Bourton-on-the-Water is a village in the Cotswolds Area of Gloucestershire, England. The houses and shops in the village are constructed of the yellow Oolitic limestone that is found in the surrounding hills. Cotswold stone is easily split into blocks and is quite weather-resistant.
The Cotswold hills cover an area that is about 40 miles across and 120 miles long. It is an extremely popular tourist destination.
A peek over just about any hedge or stone wall will give you a glimpse of why at least 117 buildings within Bourton-on-the-Water have been listed as Grade II or higher. This designation means the building has ‘special architectural or historic interest’. The building’s owners have to apply for consent to do most types of work that affect their home.
A peek inside this wobbly hedge! I sure wouldn’t want to be the one who keeps it trimmed.
In old age, and having been sprained by the weight of snow over the decades, the hedges now wobble along, imperfect, but full of vegetable dignity…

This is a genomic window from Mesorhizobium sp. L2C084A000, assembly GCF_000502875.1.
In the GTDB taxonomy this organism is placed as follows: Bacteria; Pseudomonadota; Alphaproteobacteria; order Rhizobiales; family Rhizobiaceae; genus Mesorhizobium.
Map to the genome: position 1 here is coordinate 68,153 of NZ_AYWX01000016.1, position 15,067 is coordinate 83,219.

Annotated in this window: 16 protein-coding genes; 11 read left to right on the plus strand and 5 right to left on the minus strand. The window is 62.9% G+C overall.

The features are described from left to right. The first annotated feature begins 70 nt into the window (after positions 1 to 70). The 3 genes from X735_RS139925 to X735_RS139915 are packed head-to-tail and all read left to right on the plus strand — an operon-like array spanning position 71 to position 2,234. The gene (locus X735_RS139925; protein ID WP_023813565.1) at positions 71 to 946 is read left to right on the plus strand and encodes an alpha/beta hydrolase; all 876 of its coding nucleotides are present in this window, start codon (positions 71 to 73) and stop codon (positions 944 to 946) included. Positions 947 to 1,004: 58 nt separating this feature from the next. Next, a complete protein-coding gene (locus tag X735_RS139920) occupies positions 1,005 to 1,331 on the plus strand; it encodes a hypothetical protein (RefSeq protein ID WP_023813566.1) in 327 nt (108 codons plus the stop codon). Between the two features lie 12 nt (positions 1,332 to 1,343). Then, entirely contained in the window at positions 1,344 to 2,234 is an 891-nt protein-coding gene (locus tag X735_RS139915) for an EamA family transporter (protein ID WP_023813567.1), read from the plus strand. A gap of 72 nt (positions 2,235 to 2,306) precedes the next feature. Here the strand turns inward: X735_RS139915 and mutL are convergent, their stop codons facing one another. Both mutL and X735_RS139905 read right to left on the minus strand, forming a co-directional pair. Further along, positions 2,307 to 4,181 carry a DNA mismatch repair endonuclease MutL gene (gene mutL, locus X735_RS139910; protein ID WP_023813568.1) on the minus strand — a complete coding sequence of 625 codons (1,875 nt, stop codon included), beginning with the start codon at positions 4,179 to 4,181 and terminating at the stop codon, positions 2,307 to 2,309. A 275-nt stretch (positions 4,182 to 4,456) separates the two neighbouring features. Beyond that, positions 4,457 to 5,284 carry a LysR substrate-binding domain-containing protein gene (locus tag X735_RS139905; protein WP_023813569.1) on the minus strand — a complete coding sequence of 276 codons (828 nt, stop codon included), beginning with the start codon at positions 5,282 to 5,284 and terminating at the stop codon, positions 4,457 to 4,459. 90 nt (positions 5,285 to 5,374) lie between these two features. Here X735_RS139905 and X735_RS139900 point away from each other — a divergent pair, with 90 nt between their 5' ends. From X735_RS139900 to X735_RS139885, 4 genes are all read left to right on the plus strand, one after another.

– Description of Walmer Castle Hedges, Heritage Magazine Issue 48 –
A peek at the house behind the Ivy. English Ivy is the most prevalent self-clinging climber found on walls in England, though some ornamental ivy types are also used.
In 2010, English Heritage released the results of a study to determine whether Ivy was beneficial or detrimental when it grew up the sides of buildings. Their research suggested that as long as ivy was not rooting into the wall, there were numerous positive benefits.
This week’s WordPress.com Photo Challenge is Peek.